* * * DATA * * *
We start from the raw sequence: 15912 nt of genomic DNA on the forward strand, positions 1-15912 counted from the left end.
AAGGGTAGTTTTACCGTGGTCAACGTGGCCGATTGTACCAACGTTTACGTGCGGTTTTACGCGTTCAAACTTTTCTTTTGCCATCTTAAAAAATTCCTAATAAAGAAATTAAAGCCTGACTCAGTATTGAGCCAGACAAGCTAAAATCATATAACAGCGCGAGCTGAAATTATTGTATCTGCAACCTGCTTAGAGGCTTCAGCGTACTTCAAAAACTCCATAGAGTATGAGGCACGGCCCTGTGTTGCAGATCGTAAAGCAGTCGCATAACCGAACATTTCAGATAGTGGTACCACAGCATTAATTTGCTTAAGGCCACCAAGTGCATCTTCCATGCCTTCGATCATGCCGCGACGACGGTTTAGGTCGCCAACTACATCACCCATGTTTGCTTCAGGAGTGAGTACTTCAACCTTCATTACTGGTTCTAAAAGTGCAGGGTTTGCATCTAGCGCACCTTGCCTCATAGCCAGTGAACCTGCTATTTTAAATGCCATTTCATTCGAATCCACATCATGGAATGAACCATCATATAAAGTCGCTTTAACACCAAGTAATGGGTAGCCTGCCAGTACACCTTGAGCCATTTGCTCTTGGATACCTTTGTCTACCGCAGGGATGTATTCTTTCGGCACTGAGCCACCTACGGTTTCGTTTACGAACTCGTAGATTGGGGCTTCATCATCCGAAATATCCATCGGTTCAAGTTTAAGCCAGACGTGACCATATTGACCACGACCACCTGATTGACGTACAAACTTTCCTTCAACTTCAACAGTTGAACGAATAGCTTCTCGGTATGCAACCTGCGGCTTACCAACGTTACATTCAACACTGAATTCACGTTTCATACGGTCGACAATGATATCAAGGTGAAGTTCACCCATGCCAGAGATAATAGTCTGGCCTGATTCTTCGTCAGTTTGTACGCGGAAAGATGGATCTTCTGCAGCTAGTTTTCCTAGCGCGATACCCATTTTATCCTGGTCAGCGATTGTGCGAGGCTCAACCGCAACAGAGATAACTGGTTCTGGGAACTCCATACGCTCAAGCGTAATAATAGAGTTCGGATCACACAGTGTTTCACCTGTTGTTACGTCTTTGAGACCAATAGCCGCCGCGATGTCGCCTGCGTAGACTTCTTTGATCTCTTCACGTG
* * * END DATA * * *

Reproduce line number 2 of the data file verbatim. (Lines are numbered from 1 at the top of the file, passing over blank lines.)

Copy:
AAGGGTAGTTTTACCGTGGTCAACGTGGCCGATTGTACCAACGTTTACGTGCGGTTTTACGCGTTCAAACTTTTCTTTTGCCATCTTAAAAAATTCCTAATAAAGAAATTAAAGCCTGACTCAGTATTGAGCCAGACAAGCTAAAATCATATAACAGCGCGAGCTGAAATTATTGTATCTGCAACCTGCTTAGAGGCTTCAGCGTACTTCAAAAACTCCATAGAGTATGAGGCACGGCCCTGTGTTGCAGATCGTAAAGCAGTCGCATAACCGAACATTTCAGATAGTGGTACCACAGCATTAATTTGCTTAAGGCCACCAAGTGCATCTTCCATGCCTTCGATCATGCCGCGACGACGGTTTAGGTCGCCAACTACATCACCCATGTTTGCTTCAGGAGTGAGTACTTCAACCTTCATTACTGGTTCTAAAAGTGCAGGGTTTGCATCTAGCGCACCTTGCCTCATAGCCAGTGAACCTGCTATTTTAAATGCCATTTCATTCGAATCCACATCATGGAATGAACCATCATATAAAGTCGCTTTAACACCAAGTAATGGGTAGCCTGCCAGTACACCTTGAGCCATTTGCTCTTGGATACCTTTGTCTACCGCAGGGATGTATTCTTTCGGCACTGAGCCACCTACGGTTTCGTTTACGAACTCGTAGATTGGGGCTTCATCATCCGAAATATCCATCGGTTCAAGTTTAAGCCAGACGTGACCATATTGACCACGACCACCTGATTGACGTACAAACTTTCCTTCAACTTCAACAGTTGAACGAATAGCTTCTCGGTATGCAACCTGCGGCTTACCAACGTTACATTCAACACTGAATTCACGTTTCATACGGTCGACAATGATATCAAGGTGAAGTTCACCCATGCCAGAGATAATAGTCTGGCCTGATTCTTCGTCAGTTTGTACGCGGAAAGATGGATCTTCTGCAGCTAGTTTTCCTAGCGCGATACCCATTTTATCCTGGTCAGCGATTGTGCGAGGCTCAACCGCAACAGAGATAACTGGTTCTGGGAACTCCATACGCTCAAGCGTAATAATAGAGTTCGGATCACACAGTGTTTCACCTGTTGTTACGTCTTTGAGACCAATAGCCGCCGCGATGTCGCCTGCGTAGACTTCTTTGATCTCTTCACGTG